Thursday, April 21, 2011

The Vampire Diaries "Klaus" Review

I don't know about the endgame of season two anymore. I was as excited as any TVD fan about the potential of the final episodes of the season because the preceding episodes have been terrific. Now that we've met Klaus and know his entire plan, the excitement sort of fizzled out because Klaus' ultimate plan is...sort of lame. Two episodes remain so I'm hopeful that a couple of TVD plot twists lurk in the shadows but, right now, I'm pessimistic.

Klaus has loomed as the ultimate Big Bad of season two in a season full of deceptive Big Bads (deceptive because the Big Bads were never Big Bads but, rather, distractions until Klaus rolled into town). The character received a massive build-up. Katherine returned to Mystic Falls because she was running from Klaus, fearful of something terrifying about Klaus. Rose and Trevor ran for 500 years from Elijah and Klaus. Elijah followed those two into town with the motivation to find Katherine for Klaus, seemingly, but he wanted revenge for his own love struck reasons. Episode after episode, we were reminded that Elena's death would break the curse of the moon and sun, that she needs protection from the deadly Klaus and, while she needs protection from the OTHER curse, the fact that the curse of the moon and sun is nothing more than a macguffin sucks.

The reason why it sucks is because the curse had terrific implications and stakes within the narrative of the series. The history behind the fabricated curse is interesting though. The two brothers, Elijah and Klaus, developed the curse themselves and transcribed it on scrolls to gain protection from both species of the supernatural. From country to continent, the boys dropped the scrolls to keep the species in constant search of a moonstone that means nothing. The inventiveness says something about both characters. The conclusion of the season would've been more exciting, though, with that specific curse in danger of being broken because werewolves and vampires would be free to fight at all hours of the day. Plus, the audience is already invested in werewolves because of the mid-season arc, so it'd be personal for all sides in Mystic Falls and for the audience. It was a masterful display of arcing and storytelling that Williamson and Plec seemingly flushed down the toilet.

I use the word seemingly because I'm suspicious of Elijah, his story and his motives. Elena trusts that Elijah's honest and truthful in his dealings with she and her friends but the man just woke up from being killed by them. He dispensed information so easily as well, out of the goodness of non-beating heart--the same vamp who uses loose change to destroy houses and coffee shops. The story that he spun about his brother's true nature is so lame that it has to be made up, especially the part about what Klaus plans to do once his dormant werewolfness springs to life upon completion of the spell (yes, Klaus is half vampire half werewolf). Klaus wants to build his own race of vamp-wolves to wield the ultimate power in the supernatural verse. I ask, who cares? Really, who cares? I understand the catastrophic implications of the super-race of the new supernatural species. Why did the writers spend so much time building and crafting the first curse if they had this half-assed one in their back pocket? The villain's master plan should affect every character, not just he/she and the heroine of the story. Plan #2 is bad, bad, bad in every way.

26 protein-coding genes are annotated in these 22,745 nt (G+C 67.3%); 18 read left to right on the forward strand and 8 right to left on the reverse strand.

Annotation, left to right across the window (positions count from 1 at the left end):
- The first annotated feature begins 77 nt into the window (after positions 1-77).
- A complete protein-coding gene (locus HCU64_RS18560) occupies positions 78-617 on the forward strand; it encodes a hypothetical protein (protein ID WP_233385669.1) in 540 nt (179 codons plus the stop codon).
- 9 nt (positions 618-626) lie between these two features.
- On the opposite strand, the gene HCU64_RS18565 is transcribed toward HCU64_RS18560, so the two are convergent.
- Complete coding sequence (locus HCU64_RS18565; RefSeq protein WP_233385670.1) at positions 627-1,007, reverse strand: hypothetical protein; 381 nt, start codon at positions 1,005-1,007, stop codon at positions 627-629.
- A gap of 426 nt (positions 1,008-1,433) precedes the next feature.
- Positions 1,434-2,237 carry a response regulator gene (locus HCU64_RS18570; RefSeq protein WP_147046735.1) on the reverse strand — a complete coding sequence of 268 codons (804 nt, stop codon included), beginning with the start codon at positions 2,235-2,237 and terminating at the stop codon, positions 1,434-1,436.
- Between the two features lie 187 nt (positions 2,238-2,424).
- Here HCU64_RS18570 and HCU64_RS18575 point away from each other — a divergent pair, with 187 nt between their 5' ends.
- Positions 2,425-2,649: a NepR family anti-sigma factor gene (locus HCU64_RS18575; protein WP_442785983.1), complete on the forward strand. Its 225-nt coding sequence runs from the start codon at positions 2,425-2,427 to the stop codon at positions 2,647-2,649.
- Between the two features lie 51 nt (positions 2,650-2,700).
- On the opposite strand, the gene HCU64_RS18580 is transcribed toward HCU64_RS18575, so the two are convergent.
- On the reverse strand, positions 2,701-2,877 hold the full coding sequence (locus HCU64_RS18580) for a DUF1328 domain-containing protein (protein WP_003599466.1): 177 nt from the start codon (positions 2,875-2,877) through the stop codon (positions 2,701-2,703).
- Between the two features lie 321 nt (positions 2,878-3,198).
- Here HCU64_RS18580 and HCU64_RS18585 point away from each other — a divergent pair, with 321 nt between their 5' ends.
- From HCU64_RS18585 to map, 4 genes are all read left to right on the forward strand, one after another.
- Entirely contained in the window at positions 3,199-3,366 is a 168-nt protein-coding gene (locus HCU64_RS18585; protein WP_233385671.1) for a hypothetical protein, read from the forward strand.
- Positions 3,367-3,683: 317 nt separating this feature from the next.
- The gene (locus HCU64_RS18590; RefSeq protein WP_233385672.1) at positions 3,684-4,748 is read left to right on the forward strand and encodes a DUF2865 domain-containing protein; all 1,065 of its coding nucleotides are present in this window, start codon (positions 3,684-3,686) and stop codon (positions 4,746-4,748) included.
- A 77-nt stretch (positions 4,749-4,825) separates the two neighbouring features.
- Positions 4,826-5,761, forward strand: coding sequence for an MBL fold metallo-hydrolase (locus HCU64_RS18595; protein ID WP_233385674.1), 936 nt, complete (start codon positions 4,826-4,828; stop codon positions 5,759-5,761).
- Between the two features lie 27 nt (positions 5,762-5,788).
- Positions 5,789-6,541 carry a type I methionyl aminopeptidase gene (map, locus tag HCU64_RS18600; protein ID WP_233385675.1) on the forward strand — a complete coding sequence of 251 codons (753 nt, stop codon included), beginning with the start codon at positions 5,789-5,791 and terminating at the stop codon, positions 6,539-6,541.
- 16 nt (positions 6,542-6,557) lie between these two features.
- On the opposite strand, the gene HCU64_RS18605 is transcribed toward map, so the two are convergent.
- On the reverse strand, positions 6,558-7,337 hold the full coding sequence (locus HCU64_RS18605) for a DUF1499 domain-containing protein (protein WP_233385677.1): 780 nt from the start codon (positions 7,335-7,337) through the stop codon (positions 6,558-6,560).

Flashbacks showed the history of Klaus, Elijah and Katherine. They were flat. If the flashbacks were more engaging then maybe Plan #2 wouldn't have rubbed me the wrong way. Essentially, the trio of old school vamps paralleled Stefan, Damon and Elena; however, Klaus is more evil. Elijah had romantic feelings for Katherine but they lacked chemistry and I felt nothing while watching the scenes. Klaus, for a vamp as historic and feared as he, had an astounding lack of personality. It just felt off. Maybe it was Nina Dobrev's atrocious English accent or the other bad accents. Maybe it's just the story. I don't know. I have a bad feeling about the final two episodes, though.

Other thoughts:

-Jenna knows the truth about Mystic Falls. She felt sad and betrayed. It was an effective scene between she and Elena though.

-Stefan and Damon engaged in fisticuffs over Elena because Damon admitted his affection for her. Stefan told Damon that she'd never respect him. Damon then tried to kill Andie before compelling her to leave.

-No Caroline or Matt in "Klaus." I'm sure Matt and Sheriff Forbes schemed off-screen. Bonnie and Jeremy remained in their hiding spot.

-Kevin Williamson and Julie Plec wrote the script. Joshua Butler directed the episode.


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Originally, I titled the blog Jacob's Foot after the giant foot that Jacob inhabited in LOST. That ended. It became TV With The Foot in 2010. I wrote about a lot of TV.